An editorial by Mel Rothenburger.
BAD NEWS ON THE Bernie Sanders apparel front. The mittens are sold out and so are his ‘Bernie’ sweatshirts.
Who’d have thought a photo of the venerable senator taken at Joe Biden’s inaugural would go viral? In case you’re catching up, the picture shows him sitting, arms and legs folded, socially distanced and masked, watching the ceremony and trying to keep warm.
He wears a practical beige parka and knitted mittens. No fancy overcoat and leather gloves for Bernie.
He’s been photo-shopped into hundreds of different settings, from hockey games to the opera, to sitting on the beach with David Suzuki and — one of my favourites — posing with the Spice Girls. Bernie, of course, is Old Spice.
There isn’t a famous attraction, sport or historical event that Bernie and his mittens haven’t visited online in the past few days. The mittens, it turns out, were gifted to him by an admiring constituent, and the woman who made them doesn’t have any more for sale despite a huge demand.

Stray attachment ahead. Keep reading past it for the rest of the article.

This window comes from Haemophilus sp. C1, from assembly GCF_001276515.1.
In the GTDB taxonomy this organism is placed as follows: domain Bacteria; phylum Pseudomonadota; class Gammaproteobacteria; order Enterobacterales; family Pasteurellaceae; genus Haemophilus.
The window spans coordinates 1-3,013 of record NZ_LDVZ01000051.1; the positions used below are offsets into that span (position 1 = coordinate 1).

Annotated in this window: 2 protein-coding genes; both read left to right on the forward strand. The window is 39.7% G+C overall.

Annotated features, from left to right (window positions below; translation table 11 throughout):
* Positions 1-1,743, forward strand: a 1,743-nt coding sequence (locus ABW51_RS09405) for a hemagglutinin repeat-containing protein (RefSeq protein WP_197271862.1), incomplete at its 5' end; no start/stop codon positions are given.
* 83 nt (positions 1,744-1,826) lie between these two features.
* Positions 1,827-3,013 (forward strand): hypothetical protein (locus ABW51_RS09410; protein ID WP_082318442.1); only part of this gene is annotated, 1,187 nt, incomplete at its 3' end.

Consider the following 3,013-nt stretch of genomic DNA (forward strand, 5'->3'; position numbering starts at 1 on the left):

But Bernie, bless him, jumped in to fill the gap, quickly coming up with ‘Bernie’ sweatshirts complete with the photo of him and his mittens. Even at $45 US apiece they’ve sold out, with all proceeds going to charity.
There are several important things to note about this. First, in a time of great societal stress, Bernie and his mittens have given us a good laugh. Second, it shows politicians can have a sense of humour about themselves.
And it proves we can laugh with seniors instead of deprecating them. It shows that social media can be used in a kind and humorous way instead of to spew poison. So, to all the trolls out there, you might want to consider just once posting something nice, or funny, instead of the bitter, nasty material you usually spread around.
Don’t forget, yesterday was National Compliment Day. So just think of Bernie and his mittens.
Mel Rothenburger is a former mayor of Kamloops and a retired newspaper editor. He is a regular contributor to CFJC Today, publishes the ArmchairMayor.ca opinion website, and is a director on the Thompson-Nicola Regional District board. He can be reached at email@example.com.